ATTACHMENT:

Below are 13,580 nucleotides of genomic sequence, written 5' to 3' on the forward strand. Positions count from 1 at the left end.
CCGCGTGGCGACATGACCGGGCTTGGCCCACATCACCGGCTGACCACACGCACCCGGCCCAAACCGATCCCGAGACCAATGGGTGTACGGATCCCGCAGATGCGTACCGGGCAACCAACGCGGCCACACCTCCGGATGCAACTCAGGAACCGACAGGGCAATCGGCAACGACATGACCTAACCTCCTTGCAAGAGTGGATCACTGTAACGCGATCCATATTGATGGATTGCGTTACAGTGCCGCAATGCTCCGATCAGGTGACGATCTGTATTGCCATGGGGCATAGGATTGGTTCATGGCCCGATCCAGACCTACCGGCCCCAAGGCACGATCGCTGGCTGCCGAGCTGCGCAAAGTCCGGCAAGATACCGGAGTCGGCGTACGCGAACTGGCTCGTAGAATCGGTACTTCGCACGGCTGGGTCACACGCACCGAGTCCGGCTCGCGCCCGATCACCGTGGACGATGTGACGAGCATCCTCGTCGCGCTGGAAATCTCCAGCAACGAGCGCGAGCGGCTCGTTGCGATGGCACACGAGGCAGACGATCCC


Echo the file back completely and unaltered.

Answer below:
Below are 13,580 nucleotides of genomic sequence, written 5' to 3' on the forward strand. Positions count from 1 at the left end.
CCGCGTGGCGACATGACCGGGCTTGGCCCACATCACCGGCTGACCACACGCACCCGGCCCAAACCGATCCCGAGACCAATGGGTGTACGGATCCCGCAGATGCGTACCGGGCAACCAACGCGGCCACACCTCCGGATGCAACTCAGGAACCGACAGGGCAATCGGCAACGACATGACCTAACCTCCTTGCAAGAGTGGATCACTGTAACGCGATCCATATTGATGGATTGCGTTACAGTGCCGCAATGCTCCGATCAGGTGACGATCTGTATTGCCATGGGGCATAGGATTGGTTCATGGCCCGATCCAGACCTACCGGCCCCAAGGCACGATCGCTGGCTGCCGAGCTGCGCAAAGTCCGGCAAGATACCGGAGTCGGCGTACGCGAACTGGCTCGTAGAATCGGTACTTCGCACGGCTGGGTCACACGCACCGAGTCCGGCTCGCGCCCGATCACCGTGGACGATGTGACGAGCATCCTCGTCGCGCTGGAAATCTCCAGCAACGAGCGCGAGCGGCTCGTTGCGATGGCACACGAGGCAGACGATCCC